Terry Francona has been the leader of the most successful five-year period in Red Sox history. He has the highest winning percentage of any manager during the playoffs and has won two championships in his five seasons. But he is still considered second to managers like Mike Sciosca, Joe Torre, Tony La Russa, and Lou Pinella, even though La Russa is the only manager on the list to win a championship in the last five seasons.
One of the most necessary tools to being a good manager is to take the blame for bad calls and poor decisions, even if it is not your fault. This is something that Tito does splendidly.
Not only does he take the burden of failure, but he also stays away from the spotlight as much as possible when the team is successful. This is something that even good managers (i.e. LaRussa and Torre) have trouble doing. It is also the reason for him generally not being considered the best at his job.
Tito is often most criticized by New England sports analyst for what they call "stuborness" to bench players who are in a slump. However, almost every time, the decision to keep the particular player in ends up being the right decision. The greatest example of this is Dustin Pedroia, who hit under .200 the first month of his rookie season and ended up winning the Rookie of the Year Award and was MVP the next season.
Only two other managars can say that: Torre and Sciosca. The Red Sox have never gotten to the playoffs four times in any five year period during their 107-year history, making Tito's tenure the most successful period in Red Sox history in more terms than just championships.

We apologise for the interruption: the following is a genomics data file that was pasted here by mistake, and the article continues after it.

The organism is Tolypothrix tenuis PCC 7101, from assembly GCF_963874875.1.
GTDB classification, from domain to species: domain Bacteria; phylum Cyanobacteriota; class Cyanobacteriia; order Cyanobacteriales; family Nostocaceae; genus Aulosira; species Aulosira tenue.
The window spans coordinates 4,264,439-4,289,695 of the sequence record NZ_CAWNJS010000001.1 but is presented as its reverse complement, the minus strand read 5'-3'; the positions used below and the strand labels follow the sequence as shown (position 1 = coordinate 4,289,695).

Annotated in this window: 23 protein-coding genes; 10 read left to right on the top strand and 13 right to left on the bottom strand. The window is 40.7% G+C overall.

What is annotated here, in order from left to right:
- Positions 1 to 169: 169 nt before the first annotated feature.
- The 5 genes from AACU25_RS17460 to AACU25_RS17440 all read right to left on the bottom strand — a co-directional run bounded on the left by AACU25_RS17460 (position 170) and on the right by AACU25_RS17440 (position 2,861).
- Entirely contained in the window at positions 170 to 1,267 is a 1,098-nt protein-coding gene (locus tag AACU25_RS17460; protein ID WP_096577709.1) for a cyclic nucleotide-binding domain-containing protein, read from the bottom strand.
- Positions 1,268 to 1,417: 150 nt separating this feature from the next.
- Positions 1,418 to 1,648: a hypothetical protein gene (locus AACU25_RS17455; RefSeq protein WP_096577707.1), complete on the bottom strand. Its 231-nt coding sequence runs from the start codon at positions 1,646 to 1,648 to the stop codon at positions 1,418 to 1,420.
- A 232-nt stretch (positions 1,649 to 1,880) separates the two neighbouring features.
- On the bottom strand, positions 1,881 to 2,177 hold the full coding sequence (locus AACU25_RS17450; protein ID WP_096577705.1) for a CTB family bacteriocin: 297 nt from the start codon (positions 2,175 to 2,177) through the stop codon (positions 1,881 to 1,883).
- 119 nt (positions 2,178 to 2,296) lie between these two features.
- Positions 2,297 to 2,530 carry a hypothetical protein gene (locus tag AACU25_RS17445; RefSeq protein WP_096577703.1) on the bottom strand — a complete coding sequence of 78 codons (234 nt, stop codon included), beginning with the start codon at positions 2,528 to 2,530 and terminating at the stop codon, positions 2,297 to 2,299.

That's Tito's winning percentage in playoff games, the highest of any manager who has managed more then 20 such contests. It is almost 200 points higher than his overall winning percentage, a testament to how well prepared his players are for the toughest part of any season against the best teams in the league.
Almost all of the managers that are considered the "best" have some type of conflict with the front office. Joe Torre was forced out in New York because he could not get along with Cashman. The Cardinals chose La Russa over their GM Walt Jocketty when they started to argue with each other.
The reason that Tito does not conflict with Theo Epstein or any of the other Red Sox brass is because, unlike Torre and La Russa, he is not a megalomaniac. Tito doesn't need to make all the decisions, nor does he want to.
No matter what the situation is, Tito is one of the most stoic figure in baseball. While Tito has been rumored to fall ill sometimes during high-pressure situations because of his health issues, he never panics or makes poor decisions, something that has been lacking in many Red Sox managers over the years.
One of the most amazing stats when talking about Tito is his win-loss record the World Series—or in this case his win record. Tito's eight wins are the most without a loss in World Series history. His perfect mark could stand for quite a long period of time.
The Red Sox have become legendary for their ALCS comebacks. In fact, Francona is 9-1 in ALCS elimination games with a spectacular comeback against the Yankees, a terrific turnaround against Cleveland after being down 3-1, and almost pulling off their best comeback against the Rays last year before losing in Game Seven. It is fair to say that Francona does his best managing in the toughest situations.
In the past year it as been confirmed that Manny is the biggest head case in baseball. But when he was on the Red Sox, it was just "Manny being Manny." Tito has receive a lot of the credit for somehow keeping Manny under control for four-and-a-half years. ManRam's flaws and statements must have aged Francona by at least ten years.
This is by far the most compelling reason that Tito is the best manager in baseball. In the five seasons that he has been manager, no other manager or team has won more then one. He did what the past 35 Red Sox managers had failed to do, and he did it twice.